The challenge of a Geisha, like all artIsts, is to distil Truth into a gift, with which to distract the rest of us from the grind of life. ccr
Book review: Arthur Golden, Memoirs of a Geisha
My first awareness of Japan and the people of Japan was when I was seven years old, on the afternoon of December 7, 1941. I remember where I was, precisely, when paperboys ran through our street shouting. An extra-edition newspaper’s bold headline read JAPANESE SNEAK ATTACK PEARL HARBOR. In a few short hours, my seven-year-old world was expanded to include “Pearl Harbor”, “Pacific Ocean”, “Asia”, “Japan”, “Japanese dive bombers”, “Japanese aircraft carriers”, “sunken battleships”, and “little Japanese monsters”. Some moments in life become the stage for the compound Odysseys that play out over years.
In the next few days, all Japanese were vilified. I lived in a world of white, Anglo-Saxon Protestants. We “learned” that the Japanese were short, yellow non-human monsters with buck teeth, very thick glasses and swords. They believed their Emperor was God. They were not only the enemy but the other, alien, and nothing like us. Our soldiers were told to “Zap a Jap.” There were more than 70, 000 American residents of Japanese ancestry, living in the USA; They were very quickly incarcerated in internment camps. (See another excellent novel: Snow Falling on Cedars.(1) After four years and numerous “Iwo Jima’s” purchased with the shortened lives of 60 million people (3% of the World’s population) , “we taught the ‘Japs’ a lesson” by dropping atom bombs on them. We won The War! My uncle came back from The War, when I was about twelve, with the pistol and sword from a Japanese officer, for me, as war trophies. I never thought about the man who had carried that sword for his country.
About twenty years later, I was stationed in Hawaii and lived on the banks of Pearl Harbor with numerous neighbors of Japanese ancestry. These genuine people, I found, got married, taught school, or were shopkeepers or nurses. They had babies whom they wanted to send to college to become doctors, social workers or artists. I traveled to Japan three times including Tokyo, Kyoto, and Nara. I found beautiful people, in a beautiful country, who appreciated the tea ceremony and were masters at arraigning flowers. They loved Levi jeans and Les Paul guitars! They were neat as pins and they moved efficiently, with purpose, through exceptionally clean streets. There were no little yellow monsters.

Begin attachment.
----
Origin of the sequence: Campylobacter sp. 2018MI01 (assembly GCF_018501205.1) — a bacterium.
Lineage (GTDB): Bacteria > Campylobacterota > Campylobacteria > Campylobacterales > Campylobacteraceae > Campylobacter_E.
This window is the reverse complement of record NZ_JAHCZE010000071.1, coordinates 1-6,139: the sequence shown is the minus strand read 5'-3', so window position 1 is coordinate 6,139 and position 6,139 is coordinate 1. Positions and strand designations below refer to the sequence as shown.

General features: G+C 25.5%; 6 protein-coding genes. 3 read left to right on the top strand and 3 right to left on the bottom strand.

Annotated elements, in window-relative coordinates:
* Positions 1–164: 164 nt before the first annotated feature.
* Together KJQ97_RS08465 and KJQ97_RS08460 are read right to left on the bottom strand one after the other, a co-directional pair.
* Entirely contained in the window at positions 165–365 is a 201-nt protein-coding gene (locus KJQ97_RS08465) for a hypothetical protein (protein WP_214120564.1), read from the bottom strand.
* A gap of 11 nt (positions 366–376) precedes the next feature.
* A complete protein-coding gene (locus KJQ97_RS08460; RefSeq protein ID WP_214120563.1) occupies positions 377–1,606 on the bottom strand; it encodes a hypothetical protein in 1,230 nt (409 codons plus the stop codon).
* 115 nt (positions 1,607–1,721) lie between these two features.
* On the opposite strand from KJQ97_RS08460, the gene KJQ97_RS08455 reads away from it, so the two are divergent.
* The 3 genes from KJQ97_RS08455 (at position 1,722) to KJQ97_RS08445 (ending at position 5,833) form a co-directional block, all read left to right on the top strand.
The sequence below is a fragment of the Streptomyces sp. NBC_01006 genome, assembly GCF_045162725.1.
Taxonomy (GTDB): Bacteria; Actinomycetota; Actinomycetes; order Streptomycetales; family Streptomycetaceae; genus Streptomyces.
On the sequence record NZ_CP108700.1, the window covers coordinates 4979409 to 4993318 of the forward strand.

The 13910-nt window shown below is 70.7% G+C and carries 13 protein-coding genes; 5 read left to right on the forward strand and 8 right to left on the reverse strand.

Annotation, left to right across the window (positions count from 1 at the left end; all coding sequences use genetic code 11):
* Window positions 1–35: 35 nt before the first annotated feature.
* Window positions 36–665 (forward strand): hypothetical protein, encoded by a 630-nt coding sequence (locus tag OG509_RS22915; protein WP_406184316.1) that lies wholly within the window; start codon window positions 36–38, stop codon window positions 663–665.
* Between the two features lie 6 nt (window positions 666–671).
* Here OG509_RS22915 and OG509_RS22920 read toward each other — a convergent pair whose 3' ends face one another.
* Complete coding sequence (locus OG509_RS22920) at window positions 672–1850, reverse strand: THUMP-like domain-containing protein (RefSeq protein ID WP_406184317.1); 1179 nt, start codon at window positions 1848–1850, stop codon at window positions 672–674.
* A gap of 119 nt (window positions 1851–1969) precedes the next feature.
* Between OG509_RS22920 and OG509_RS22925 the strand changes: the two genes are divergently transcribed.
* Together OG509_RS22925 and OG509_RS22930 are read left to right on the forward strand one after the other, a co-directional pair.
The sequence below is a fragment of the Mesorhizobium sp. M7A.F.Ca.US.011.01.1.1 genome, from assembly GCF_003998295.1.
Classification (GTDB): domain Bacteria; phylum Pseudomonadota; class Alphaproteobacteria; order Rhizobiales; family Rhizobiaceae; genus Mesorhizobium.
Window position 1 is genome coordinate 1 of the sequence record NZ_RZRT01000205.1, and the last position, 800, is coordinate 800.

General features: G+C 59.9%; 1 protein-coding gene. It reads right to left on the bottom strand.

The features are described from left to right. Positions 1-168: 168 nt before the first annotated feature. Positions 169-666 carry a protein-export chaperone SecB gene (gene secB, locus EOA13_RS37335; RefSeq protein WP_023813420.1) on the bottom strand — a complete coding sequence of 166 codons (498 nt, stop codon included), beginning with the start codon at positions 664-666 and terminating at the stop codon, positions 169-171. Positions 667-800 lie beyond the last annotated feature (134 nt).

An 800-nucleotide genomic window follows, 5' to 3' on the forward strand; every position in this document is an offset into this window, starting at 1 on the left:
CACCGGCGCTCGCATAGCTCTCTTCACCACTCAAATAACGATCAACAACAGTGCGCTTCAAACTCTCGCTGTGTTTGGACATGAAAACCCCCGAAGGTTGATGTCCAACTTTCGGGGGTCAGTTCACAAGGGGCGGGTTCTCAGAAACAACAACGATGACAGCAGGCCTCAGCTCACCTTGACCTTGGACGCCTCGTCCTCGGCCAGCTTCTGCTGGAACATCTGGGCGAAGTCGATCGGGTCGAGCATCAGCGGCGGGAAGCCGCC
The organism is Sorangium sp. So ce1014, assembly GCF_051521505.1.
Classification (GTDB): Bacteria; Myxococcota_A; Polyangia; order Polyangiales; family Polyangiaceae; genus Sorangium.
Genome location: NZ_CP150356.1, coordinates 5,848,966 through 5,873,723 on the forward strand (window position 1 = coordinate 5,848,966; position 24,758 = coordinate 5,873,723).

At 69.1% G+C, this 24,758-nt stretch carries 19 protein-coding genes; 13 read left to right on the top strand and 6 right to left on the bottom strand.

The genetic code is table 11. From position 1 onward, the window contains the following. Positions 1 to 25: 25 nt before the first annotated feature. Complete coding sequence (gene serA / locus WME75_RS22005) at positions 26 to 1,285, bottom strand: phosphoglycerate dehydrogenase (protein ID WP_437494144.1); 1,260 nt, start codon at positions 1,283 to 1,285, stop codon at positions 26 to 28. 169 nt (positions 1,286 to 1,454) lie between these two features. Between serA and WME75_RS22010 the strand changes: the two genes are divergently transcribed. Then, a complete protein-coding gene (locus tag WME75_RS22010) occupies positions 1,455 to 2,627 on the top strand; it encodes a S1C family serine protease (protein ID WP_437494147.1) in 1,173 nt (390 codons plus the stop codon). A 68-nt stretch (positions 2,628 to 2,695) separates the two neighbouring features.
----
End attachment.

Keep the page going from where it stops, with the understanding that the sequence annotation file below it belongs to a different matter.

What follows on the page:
Memoirs of a Geisha is a remarkable, very personal, intensely human story. The story is a life of one person, a little girl with the pseudo-name Chiyo, surviving, just like our small lives, except for the nation in which she found herself. The author says that this was a dictated autobiography, told in the first person from her diary entries. Chiyo was a child of the second family of an old fisherman. When her mother died, she was sold to an okiya, a Geisha house, where she was an indentured servant. We follow Chiyo from pre-pubescence to the end of her life, to New York City, where she has become the proprietor of a Japanese Tea-house. We share her fears, the turmoil of her adolescence and the transformational experiences of a young woman. She passes through the similar transient victories, disappointments and losses that are experienced by American girls/ women. (There was more than one Chiyo in my hometown. There was an orphanage near my school, and the orphans were my classmates. They sat next to us, in class, wearing our cast off clothes.) Through long, numerous, demeaning and awkward periods, Chiyo finally maneuvers into a yearned-for relationship with a mentor, “The Chairman”, (a married father and, and subsequently, the father of her illegitimate son).